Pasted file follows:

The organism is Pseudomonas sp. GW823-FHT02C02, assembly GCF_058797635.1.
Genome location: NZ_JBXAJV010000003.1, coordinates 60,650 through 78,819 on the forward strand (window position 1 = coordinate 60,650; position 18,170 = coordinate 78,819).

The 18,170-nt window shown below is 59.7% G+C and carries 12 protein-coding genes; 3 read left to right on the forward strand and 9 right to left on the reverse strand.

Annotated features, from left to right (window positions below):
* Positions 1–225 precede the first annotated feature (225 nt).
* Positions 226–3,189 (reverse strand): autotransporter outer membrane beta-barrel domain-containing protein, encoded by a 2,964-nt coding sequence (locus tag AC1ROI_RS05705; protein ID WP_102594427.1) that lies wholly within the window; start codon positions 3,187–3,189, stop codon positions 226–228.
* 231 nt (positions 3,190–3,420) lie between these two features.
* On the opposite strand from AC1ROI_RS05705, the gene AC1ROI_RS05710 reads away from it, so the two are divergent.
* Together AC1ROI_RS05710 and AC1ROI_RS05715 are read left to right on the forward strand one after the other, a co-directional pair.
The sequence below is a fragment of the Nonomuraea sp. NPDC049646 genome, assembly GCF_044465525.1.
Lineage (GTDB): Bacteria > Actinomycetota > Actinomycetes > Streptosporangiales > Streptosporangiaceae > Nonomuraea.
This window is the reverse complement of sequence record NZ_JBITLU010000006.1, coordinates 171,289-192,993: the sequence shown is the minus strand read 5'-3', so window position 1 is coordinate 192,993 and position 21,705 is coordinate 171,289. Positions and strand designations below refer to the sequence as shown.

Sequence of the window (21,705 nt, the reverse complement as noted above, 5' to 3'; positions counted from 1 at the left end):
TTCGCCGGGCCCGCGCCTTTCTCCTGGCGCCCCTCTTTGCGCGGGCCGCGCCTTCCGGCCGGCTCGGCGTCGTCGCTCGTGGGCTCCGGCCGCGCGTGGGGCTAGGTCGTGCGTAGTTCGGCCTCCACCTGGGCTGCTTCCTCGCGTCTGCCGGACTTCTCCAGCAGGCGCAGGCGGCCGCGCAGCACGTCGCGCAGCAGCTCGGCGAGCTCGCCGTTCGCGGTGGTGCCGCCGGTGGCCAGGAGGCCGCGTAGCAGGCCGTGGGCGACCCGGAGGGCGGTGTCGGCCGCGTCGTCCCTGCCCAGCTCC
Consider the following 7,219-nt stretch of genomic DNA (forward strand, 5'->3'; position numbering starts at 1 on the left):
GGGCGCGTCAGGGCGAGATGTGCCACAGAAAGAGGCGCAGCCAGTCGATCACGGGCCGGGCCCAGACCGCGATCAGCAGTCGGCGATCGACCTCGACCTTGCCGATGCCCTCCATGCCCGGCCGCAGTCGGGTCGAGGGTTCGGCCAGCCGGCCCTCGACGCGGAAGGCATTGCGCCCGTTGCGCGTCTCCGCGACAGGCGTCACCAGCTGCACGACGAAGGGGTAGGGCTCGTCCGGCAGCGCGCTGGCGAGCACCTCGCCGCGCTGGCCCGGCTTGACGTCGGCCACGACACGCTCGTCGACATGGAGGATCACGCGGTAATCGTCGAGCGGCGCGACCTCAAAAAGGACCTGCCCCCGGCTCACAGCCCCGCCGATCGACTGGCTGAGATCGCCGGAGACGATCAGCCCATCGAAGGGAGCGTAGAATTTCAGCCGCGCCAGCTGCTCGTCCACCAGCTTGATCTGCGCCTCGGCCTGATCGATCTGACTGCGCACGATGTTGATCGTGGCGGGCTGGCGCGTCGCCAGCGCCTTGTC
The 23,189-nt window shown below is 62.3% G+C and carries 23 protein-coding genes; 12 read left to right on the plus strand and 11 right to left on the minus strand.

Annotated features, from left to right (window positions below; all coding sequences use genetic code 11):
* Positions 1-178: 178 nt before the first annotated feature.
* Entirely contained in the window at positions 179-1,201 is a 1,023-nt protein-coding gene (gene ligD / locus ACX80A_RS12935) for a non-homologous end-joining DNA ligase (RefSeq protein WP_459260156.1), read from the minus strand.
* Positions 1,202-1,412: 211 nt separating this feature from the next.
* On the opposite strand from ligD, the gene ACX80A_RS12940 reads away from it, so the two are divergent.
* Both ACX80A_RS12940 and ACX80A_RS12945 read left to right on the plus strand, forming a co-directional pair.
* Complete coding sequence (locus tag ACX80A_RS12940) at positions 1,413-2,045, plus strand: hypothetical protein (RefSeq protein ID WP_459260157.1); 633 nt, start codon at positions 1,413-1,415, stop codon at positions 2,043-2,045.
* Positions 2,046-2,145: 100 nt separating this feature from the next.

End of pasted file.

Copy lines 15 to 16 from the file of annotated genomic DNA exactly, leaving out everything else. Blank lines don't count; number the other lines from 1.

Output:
Consider the following 7,219-nt stretch of genomic DNA (forward strand, 5'->3'; position numbering starts at 1 on the left):
GGGCGCGTCAGGGCGAGATGTGCCACAGAAAGAGGCGCAGCCAGTCGATCACGGGCCGGGCCCAGACCGCGATCAGCAGTCGGCGATCGACCTCGACCTTGCCGATGCCCTCCATGCCCGGCCGCAGTCGGGTCGAGGGTTCGGCCAGCCGGCCCTCGACGCGGAAGGCATTGCGCCCGTTGCGCGTCTCCGCGACAGGCGTCACCAGCTGCACGACGAAGGGGTAGGGCTCGTCCGGCAGCGCGCTGGCGAGCACCTCGCCGCGCTGGCCCGGCTTGACGTCGGCCACGACACGCTCGTCGACATGGAGGATCACGCGGTAATCGTCGAGCGGCGCGACCTCAAAAAGGACCTGCCCCCGGCTCACAGCCCCGCCGATCGACTGGCTGAGATCGCCGGAGACGATCAGCCCATCGAAGGGAGCGTAGAATTTCAGCCGCGCCAGCTGCTCGTCCACCAGCTTGATCTGCGCCTCGGCCTGATCGATCTGACTGCGCACGATGTTGATCGTGGCGGGCTGGCGCGTCGCCAGCGCCTTGTC